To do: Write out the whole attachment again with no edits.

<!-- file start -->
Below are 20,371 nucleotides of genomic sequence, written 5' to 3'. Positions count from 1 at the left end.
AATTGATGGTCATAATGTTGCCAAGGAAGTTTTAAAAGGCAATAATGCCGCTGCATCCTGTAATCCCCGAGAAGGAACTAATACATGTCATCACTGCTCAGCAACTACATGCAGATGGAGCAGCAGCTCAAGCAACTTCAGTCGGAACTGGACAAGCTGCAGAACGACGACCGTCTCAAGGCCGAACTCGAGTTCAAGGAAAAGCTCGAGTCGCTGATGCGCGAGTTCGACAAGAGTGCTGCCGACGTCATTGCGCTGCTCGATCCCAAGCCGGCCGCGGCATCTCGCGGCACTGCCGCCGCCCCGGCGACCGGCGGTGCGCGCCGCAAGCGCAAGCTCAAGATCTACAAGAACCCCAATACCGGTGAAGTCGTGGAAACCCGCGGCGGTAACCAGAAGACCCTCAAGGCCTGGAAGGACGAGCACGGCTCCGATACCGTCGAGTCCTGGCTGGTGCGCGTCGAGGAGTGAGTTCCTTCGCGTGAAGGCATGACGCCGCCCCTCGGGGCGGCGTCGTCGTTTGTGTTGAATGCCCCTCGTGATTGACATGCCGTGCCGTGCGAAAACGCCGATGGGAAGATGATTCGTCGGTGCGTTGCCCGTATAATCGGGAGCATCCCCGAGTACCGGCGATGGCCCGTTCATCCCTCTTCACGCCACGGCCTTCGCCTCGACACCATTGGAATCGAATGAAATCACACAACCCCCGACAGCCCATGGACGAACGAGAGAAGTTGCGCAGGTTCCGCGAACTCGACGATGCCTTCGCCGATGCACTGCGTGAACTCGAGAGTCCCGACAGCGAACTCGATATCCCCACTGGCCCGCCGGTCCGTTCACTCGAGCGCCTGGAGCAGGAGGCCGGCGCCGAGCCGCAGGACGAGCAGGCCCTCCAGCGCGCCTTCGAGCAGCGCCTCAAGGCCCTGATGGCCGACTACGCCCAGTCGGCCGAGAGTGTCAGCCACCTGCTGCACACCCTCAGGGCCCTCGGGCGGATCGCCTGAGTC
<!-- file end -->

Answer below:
Below are 20,371 nucleotides of genomic sequence, written 5' to 3'. Positions count from 1 at the left end.
AATTGATGGTCATAATGTTGCCAAGGAAGTTTTAAAAGGCAATAATGCCGCTGCATCCTGTAATCCCCGAGAAGGAACTAATACATGTCATCACTGCTCAGCAACTACATGCAGATGGAGCAGCAGCTCAAGCAACTTCAGTCGGAACTGGACAAGCTGCAGAACGACGACCGTCTCAAGGCCGAACTCGAGTTCAAGGAAAAGCTCGAGTCGCTGATGCGCGAGTTCGACAAGAGTGCTGCCGACGTCATTGCGCTGCTCGATCCCAAGCCGGCCGCGGCATCTCGCGGCACTGCCGCCGCCCCGGCGACCGGCGGTGCGCGCCGCAAGCGCAAGCTCAAGATCTACAAGAACCCCAATACCGGTGAAGTCGTGGAAACCCGCGGCGGTAACCAGAAGACCCTCAAGGCCTGGAAGGACGAGCACGGCTCCGATACCGTCGAGTCCTGGCTGGTGCGCGTCGAGGAGTGAGTTCCTTCGCGTGAAGGCATGACGCCGCCCCTCGGGGCGGCGTCGTCGTTTGTGTTGAATGCCCCTCGTGATTGACATGCCGTGCCGTGCGAAAACGCCGATGGGAAGATGATTCGTCGGTGCGTTGCCCGTATAATCGGGAGCATCCCCGAGTACCGGCGATGGCCCGTTCATCCCTCTTCACGCCACGGCCTTCGCCTCGACACCATTGGAATCGAATGAAATCACACAACCCCCGACAGCCCATGGACGAACGAGAGAAGTTGCGCAGGTTCCGCGAACTCGACGATGCCTTCGCCGATGCACTGCGTGAACTCGAGAGTCCCGACAGCGAACTCGATATCCCCACTGGCCCGCCGGTCCGTTCACTCGAGCGCCTGGAGCAGGAGGCCGGCGCCGAGCCGCAGGACGAGCAGGCCCTCCAGCGCGCCTTCGAGCAGCGCCTCAAGGCCCTGATGGCCGACTACGCCCAGTCGGCCGAGAGTGTCAGCCACCTGCTGCACACCCTCAGGGCCCTCGGGCGGATCGCCTGAGTC